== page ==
US20090172100A1 - Deriving and communicating attention spans in collaborative applications - Google Patents

Deriving and communicating attention spans in collaborative applications Download PDF

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Publication number
US20090172100A1
US20090172100A1 US11967789 US96778907A US2009172100A1 US 20090172100 A1 US20090172100 A1 US 20090172100A1 US 11967789 US11967789 US 11967789 US 96778907 A US96778907 A US 96778907A US 2009172100 A1 US2009172100 A1 US 2009172100A1
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Prior art keywords
attention
collaboration
computing
span
computer
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Abandoned
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US11967789
Inventor
Sean Callanan
Gary Denner
Ruthie D. Lyle
Patrick J. O'Sullivan
Carol S. Zimmet
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International Business Machines Corp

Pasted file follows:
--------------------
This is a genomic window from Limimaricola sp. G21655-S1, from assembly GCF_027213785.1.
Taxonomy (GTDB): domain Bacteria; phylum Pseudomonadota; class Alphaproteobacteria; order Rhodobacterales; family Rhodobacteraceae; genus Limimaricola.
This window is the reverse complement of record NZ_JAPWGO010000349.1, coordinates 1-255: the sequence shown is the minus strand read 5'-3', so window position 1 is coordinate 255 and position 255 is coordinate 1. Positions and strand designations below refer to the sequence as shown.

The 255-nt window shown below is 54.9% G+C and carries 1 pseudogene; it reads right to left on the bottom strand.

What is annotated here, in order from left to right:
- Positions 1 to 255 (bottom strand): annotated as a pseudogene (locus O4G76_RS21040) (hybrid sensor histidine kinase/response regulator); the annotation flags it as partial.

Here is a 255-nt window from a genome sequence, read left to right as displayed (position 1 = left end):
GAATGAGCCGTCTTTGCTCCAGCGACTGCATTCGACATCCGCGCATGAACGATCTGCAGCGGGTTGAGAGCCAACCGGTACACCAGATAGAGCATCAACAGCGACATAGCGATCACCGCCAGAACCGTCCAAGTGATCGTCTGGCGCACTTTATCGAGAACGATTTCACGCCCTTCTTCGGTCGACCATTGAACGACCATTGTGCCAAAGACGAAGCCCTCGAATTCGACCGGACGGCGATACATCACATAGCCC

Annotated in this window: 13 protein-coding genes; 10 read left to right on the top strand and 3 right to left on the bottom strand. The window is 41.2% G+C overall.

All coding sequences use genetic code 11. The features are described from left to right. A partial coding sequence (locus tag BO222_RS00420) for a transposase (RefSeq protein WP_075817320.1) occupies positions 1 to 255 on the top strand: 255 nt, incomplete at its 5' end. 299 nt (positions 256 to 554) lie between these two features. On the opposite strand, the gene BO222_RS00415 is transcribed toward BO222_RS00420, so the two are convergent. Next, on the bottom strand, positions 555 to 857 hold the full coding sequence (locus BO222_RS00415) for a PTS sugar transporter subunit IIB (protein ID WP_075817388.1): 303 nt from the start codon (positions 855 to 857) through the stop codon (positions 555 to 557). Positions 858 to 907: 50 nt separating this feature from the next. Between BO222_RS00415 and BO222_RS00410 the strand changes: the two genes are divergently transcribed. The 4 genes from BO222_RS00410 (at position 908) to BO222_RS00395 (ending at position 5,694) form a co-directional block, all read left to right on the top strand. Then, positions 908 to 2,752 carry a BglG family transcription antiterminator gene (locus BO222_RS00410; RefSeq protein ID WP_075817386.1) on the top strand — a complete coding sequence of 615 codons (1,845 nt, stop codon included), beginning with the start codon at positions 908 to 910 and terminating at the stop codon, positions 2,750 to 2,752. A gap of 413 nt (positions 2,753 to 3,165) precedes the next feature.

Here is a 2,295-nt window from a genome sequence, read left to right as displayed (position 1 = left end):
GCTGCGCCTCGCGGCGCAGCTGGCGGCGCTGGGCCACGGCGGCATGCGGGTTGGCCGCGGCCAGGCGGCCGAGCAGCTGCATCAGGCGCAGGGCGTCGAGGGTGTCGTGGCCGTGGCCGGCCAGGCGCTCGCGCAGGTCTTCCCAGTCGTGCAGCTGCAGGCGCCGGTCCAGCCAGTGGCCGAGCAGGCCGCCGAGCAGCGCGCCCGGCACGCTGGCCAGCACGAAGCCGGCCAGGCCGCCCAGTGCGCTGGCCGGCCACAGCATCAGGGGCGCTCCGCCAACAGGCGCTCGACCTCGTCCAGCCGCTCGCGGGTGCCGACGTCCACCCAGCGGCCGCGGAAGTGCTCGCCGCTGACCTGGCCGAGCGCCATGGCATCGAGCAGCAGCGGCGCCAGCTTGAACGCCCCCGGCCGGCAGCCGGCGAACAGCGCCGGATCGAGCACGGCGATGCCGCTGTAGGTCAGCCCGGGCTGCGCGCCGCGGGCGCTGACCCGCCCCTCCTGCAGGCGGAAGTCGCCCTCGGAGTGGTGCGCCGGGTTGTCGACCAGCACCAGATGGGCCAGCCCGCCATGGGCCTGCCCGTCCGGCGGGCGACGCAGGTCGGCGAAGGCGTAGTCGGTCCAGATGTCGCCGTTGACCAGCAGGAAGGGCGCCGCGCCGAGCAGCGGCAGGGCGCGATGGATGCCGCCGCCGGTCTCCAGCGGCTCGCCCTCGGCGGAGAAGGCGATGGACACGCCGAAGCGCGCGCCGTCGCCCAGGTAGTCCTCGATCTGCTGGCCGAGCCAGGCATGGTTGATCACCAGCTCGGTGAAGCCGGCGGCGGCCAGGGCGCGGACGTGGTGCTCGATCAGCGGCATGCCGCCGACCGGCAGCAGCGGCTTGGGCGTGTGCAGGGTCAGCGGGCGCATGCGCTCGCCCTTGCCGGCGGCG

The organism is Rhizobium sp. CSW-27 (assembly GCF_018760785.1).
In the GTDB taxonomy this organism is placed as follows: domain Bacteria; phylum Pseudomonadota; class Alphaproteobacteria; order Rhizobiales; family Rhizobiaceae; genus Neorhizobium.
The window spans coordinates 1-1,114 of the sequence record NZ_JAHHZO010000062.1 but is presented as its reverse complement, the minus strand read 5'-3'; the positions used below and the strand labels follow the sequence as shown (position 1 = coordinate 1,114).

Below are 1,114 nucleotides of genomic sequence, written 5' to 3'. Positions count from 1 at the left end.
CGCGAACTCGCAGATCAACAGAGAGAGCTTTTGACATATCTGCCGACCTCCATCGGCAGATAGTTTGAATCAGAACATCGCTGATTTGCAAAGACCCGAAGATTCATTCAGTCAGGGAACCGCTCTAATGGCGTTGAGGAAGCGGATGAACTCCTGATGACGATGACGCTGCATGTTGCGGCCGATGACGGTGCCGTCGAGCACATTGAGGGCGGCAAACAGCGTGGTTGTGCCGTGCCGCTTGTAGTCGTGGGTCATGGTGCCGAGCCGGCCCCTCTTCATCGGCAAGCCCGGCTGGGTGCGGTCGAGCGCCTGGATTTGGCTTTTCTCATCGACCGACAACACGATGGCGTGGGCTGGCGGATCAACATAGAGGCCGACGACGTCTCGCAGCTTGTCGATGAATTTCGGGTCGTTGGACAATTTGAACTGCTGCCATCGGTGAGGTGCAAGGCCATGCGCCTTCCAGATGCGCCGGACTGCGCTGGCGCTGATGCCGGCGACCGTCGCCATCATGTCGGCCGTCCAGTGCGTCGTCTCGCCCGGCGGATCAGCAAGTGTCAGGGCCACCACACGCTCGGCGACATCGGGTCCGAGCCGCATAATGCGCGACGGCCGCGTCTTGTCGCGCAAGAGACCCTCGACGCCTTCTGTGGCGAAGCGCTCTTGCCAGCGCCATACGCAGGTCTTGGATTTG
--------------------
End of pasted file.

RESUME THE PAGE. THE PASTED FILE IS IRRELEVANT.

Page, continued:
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International Business Machines Corp
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    • GPHYSICS
    • G09EDUCATION; CRYPTOGRAPHY; DISPLAY; ADVERTISING; SEALS
    • G09BEDUCATIONAL OR DEMONSTRATION APPLIANCES; APPLIANCES FOR TEACHING, OR COMMUNICATING WITH, THE BLIND, DEAF OR MUTE; MODELS; PLANETARIA; GLOBES; MAPS; DIAGRAMS
    • G09B7/00Electrically-operated teaching apparatus or devices working with questions and answers
    • G09B7/02Electrically-operated teaching apparatus or devices working with questions and answers of the type wherein the student is expected to construct an answer to the question which is presented or wherein the machine gives an answer to the question presented by a student

Abstract

Embodiments of the present invention address deficiencies of the art in respect to collaborative computing and provide a method, system and computer program product for deriving and communicating attention spans in a collaborative computing environment. In an embodiment of the invention, an attention span management method can be provided for a collaborative computing environment. The method can include monitoring computer activity for a collaborator to a collaboration, computing an attention span based upon the monitored computing activity, and generating an alert in the collaboration if the attention span crosses a threshold boundary indicating an unacceptable level of distraction for the collaboration.

Description

    BACKGROUND OF THE INVENTION
  • [0001]
    1. Field of the Invention